ICLOAK - Three Potential Privacy Threats Posed By Wearable Tech

By Eric B. Delisle August 11, 2015 General No comments yet

As new technology is introduced, it can improve people’s lives in ways they didn’t expect. However, this change does not come without risk. One of the risks of people using new tech is the possibility of having their privacy invaded and their anonymity lost. This can lead to very serious consequences for your safety and financial livelihood. New wearable technology has raised security concerns with industry watchers. Below are a few of the reasons why.

1. The Potential Sale of Your Information

Health monitoring devices are a very common form of wearable technology. These devices can do things like record heartbeat, blood pressure, blood glucose levels, sleep patterns and more. However, who has access to this information? Often times, the information is sent to a central database that is owned by the company that manufactures that medical device. This may leave you wondering who can look up this information.

Can it be sold to a third party? It all really depends on what is stated in that company’s privacy policy. Shady companies are becoming more adept at making privacy policies very deceptive. This can include mountains of text composed of confusing phrasing and constant policy updates that can be hard to sift through for the average consumer. Overall, you need to make absolutely sure that the sale of your information to anyone else is prohibited by the privacy policy.

2. The Potential Tracking of Your Location

The Telegraph and others have also warned that the vulnerabilities of wearable tech could be exploited by real world stalkers. In certain circumstances, wearable tech can be used to track your location. Certain kinds of wearable tech, such as smart watches, report the geographic location of the wearer back to a main hub. This can certainly be a big risk. For one, the main hub in many cases is stored in the cloud, which means that resources are pooled together to slash the overhead of traditional hosting space.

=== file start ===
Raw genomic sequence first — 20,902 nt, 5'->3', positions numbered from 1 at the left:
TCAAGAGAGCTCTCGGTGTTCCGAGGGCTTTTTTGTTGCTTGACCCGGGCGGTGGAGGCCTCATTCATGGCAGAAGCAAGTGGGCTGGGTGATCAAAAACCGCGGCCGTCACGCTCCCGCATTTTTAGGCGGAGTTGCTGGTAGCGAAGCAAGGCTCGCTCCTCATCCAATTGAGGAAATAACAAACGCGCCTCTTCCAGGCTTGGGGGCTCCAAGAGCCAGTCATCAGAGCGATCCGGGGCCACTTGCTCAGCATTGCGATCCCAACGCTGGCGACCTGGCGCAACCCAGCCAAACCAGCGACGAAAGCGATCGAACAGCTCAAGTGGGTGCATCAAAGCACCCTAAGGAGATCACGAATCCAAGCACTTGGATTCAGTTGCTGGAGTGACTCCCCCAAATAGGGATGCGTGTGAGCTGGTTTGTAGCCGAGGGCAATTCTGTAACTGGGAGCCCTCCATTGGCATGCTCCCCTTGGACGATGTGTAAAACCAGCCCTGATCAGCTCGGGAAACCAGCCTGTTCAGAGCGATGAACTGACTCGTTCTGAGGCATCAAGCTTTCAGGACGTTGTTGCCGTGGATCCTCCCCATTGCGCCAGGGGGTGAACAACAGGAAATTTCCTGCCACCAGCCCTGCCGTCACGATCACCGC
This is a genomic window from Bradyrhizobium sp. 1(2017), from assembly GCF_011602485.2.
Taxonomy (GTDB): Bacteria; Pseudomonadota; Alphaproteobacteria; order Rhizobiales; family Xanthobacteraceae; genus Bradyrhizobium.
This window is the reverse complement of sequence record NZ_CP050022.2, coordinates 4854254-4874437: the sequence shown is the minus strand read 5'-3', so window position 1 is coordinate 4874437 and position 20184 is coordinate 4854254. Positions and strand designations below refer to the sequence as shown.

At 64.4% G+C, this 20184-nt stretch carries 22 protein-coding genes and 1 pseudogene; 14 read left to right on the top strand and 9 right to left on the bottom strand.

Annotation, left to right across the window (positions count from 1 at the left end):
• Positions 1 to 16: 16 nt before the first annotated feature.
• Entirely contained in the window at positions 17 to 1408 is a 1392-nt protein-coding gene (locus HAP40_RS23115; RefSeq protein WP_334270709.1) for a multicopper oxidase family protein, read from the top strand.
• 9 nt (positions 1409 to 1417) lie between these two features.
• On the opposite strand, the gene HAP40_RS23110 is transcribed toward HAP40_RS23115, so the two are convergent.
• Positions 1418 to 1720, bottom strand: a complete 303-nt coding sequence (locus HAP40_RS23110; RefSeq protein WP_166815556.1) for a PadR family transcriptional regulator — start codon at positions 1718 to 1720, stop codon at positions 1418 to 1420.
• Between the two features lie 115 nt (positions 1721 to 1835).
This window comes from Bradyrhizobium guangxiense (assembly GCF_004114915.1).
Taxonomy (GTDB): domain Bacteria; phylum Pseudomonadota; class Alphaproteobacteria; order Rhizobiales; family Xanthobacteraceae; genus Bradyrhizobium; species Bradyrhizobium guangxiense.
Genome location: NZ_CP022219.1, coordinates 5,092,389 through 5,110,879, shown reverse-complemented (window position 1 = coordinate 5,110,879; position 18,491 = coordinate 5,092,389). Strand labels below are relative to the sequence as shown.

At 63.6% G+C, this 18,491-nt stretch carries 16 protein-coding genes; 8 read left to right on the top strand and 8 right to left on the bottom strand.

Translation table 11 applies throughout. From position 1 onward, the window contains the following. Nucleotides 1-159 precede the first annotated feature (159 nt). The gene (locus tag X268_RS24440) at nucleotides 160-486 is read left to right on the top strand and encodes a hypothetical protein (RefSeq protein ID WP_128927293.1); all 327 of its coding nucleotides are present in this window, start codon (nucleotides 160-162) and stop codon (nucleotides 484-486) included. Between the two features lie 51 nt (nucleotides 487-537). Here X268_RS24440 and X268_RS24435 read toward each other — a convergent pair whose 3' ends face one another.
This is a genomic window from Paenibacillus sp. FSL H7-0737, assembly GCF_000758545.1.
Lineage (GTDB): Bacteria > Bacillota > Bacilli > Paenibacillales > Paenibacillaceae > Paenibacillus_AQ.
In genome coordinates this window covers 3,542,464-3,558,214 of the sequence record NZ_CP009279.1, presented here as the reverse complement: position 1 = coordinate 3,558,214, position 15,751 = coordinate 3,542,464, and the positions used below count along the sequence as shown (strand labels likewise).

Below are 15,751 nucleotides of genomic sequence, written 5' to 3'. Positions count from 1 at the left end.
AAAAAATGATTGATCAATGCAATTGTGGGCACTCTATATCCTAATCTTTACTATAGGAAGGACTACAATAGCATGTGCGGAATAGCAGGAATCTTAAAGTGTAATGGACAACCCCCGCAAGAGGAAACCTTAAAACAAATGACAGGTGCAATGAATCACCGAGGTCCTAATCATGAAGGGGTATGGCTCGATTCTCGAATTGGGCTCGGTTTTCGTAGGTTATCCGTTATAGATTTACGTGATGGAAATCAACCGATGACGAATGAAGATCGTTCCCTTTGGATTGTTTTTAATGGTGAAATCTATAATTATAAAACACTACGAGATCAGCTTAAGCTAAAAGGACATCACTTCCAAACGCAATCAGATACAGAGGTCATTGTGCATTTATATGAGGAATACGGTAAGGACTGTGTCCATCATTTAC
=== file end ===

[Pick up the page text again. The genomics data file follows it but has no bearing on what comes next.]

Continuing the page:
While this saves businesses money, it also slashes security protections. As we all know from the celebrity photo hack scandal, information stored in the cloud is not always safe. If a person wanted to stalk someone that uses wearable tech, they may be able to if they have enough knowledge to hack the system. Such a stalker won’t only learn where a person lives. They may also be able to tell where that person goes to outside during the day. This can make someone a vulnerable target to a predator.

3. Identity Theft

According to the Bureau of Justice Statistics, over 16 million people a year are the victims of identity theft. The users of wearable technology are at risk of becoming part of this statistic. In this case, the culprits don’t necessarily need to break into a cloud network to extract information. Instead, identity thieves often take advantage of Wi-Fi signals and use those to try to gain access to the information on and being sent out by people’s computers. This is a risk at Wi-Fi hotspots.

Sometimes identity thieves even park outside homes to get in range of their Wi-Fi routers. The fact that wearable technology is constantly sending out information is a risk. With the right technical knowhow and hacking skills, there is a possibility that information can be intercepted. It can then be used to do things like set up credit card accounts and make purchases under that person’s name. Overall, you need to be aware of the level of security and encryption used to protect the data that is stored and sent out from a piece of wearable tech.

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Eric B. Delisle

A serial Entrepreneur, With a broad base of experience from being a pet shop owner, working in radio, putting the first Virtual Reality Systems in Disney World, fundraising, import/export, cyber security, everything technology related, sales and marketing, to market research and channel distribution working for MTV Networks/Viacom, consultant to the National Science Foundation on SBIR funding proposals, and currently investing in real estate, startups, and founding and running ICLOAK, Inc.

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